Check out this nice looking new construction underway in Botanical Heights:
I really like how the bright colors stand out next to the red brick on the older buildings.
And there are also plenty of old buildings/homes undergoing rehab:
Another good thing to see are the alleys coming back to life with new garages being installed. So many homes in St. Louis do not have off street parking, and I could see this as a big draw for potential buyers.
And there's evidence of future work that lies ahead:
As well as plenty of other opportunities in the general vicinity:
This new construction in and around McRee Avenue fits in well with the already in-use and/or recently renovated building stock along Tower Grove Avenue:
Notice the narrowing of the street by the addition of a dedicated bike lane and on-street parking.
And if that's not enough to get you excited about this area, there is also the expansion of the school building for City Garden Montessori and the rehab of a former filling station soon to be a wine bar/restaurant:
The former gas station at 4266 McRee in the Botanical Heights neighborhood (old McRee Town) is currently under a $400,000 rehab into a wine bar named Olio. It will be attached via structural hyphen to an adjacent home to the east on McRee, which will house a restaurant named Elaia. The restaurant and wine bar will be curated by Ben Poremba, co-owner of artisan meat shop Salume Beddu.
This project is a sub-set of the larger Botanical Grove development, in which Urban Improvement Construction has set about improving the once forlorn 4200 block of McRee with rehabs and new homes. The development also includes the stretch of Tower Grove just north of McRee, where a new bakery (Chouquette) is set to open soon and where City Garden Montessori School is set to move and expand. (source)
Check out the work being done on the restaurant buildings:
And the City Garden Montessori school complete with thoughtful placement of new street trees, landscaping and parking:
So go swing by and see for yourself the excitement under way near Tower Grove and McRee. I will update my neighborhood blog on Botanical Heights to reflect these amazing changes.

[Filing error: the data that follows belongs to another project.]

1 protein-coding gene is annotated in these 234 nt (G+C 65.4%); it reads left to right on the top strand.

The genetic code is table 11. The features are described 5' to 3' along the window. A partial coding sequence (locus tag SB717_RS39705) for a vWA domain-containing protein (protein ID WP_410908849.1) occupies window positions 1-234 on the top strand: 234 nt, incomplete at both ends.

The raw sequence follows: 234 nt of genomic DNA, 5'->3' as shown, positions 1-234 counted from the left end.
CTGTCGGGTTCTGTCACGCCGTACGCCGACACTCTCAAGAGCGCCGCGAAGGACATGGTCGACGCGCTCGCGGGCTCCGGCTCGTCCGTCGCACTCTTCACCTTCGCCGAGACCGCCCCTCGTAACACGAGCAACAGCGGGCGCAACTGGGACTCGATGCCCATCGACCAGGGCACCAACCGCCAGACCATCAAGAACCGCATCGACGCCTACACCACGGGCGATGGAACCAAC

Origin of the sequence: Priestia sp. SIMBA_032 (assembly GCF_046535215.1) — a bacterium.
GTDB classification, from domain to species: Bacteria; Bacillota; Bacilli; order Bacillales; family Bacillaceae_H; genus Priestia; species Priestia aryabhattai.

Public art is one of the things that makes our city great. Without a doubt, it's great to see new sculpture popping up all over the city. The most recent installment I discovered is the Plastic(k) Pavilion at Blaine and Thurman in
This amazing work of art is billed as a "shade structure":
“This shade structure is a good representation of our neighborhood because it’s half finished” announced Nancy Symeonoglou, president of the Botanical Heights Neighborhood Association at last night’s grand opening of the nearly completed Plastic(k) Pavilion, a shade structure which will complement the incoming playground at Thurman and Blaine in Botanical Heights.
Symeonoglou’s statement refers to the opportunity and momentum for future development activity in the area. Botanical Heights has seen recent activity in development as well as infrastructure improvements, decreased crime, and large community involvement in projects such as the Plastic(k) Pavilion and the Botanical HeightsCommunity Garden and Orchard across the street. However, there is also room for future development on vacant lots and boarded up homes. TheGarden District Commission as well as UIC + CDO have been working to stimulate more development projects in the area, starting with the Botanical Grove development, until the entire neighborhood is occupied.
The design of the Plastic(k) Pavilion was developed by a Washington University graduate architecture class led by Professor Ken Tracey along with community input, addressing safety concerns and preferences on appearance. Students are constructing the structure as well and should be complete in the next few weeks. Residents are currently organizing to find funding and designers for the playground that will be constructed adjacent to the Plastic(k) Pavilion. (source)
Wow! Wow! Wow! And here are some shots of the community garden across the street at Folsom and Thurman. It's complete with a fruit tree orchard, native prairie planting and several raised beds.
Congrats to the fine folks of Botanical Heights, Washington University and Gateway Greening for the wonderful progress. Keep it up!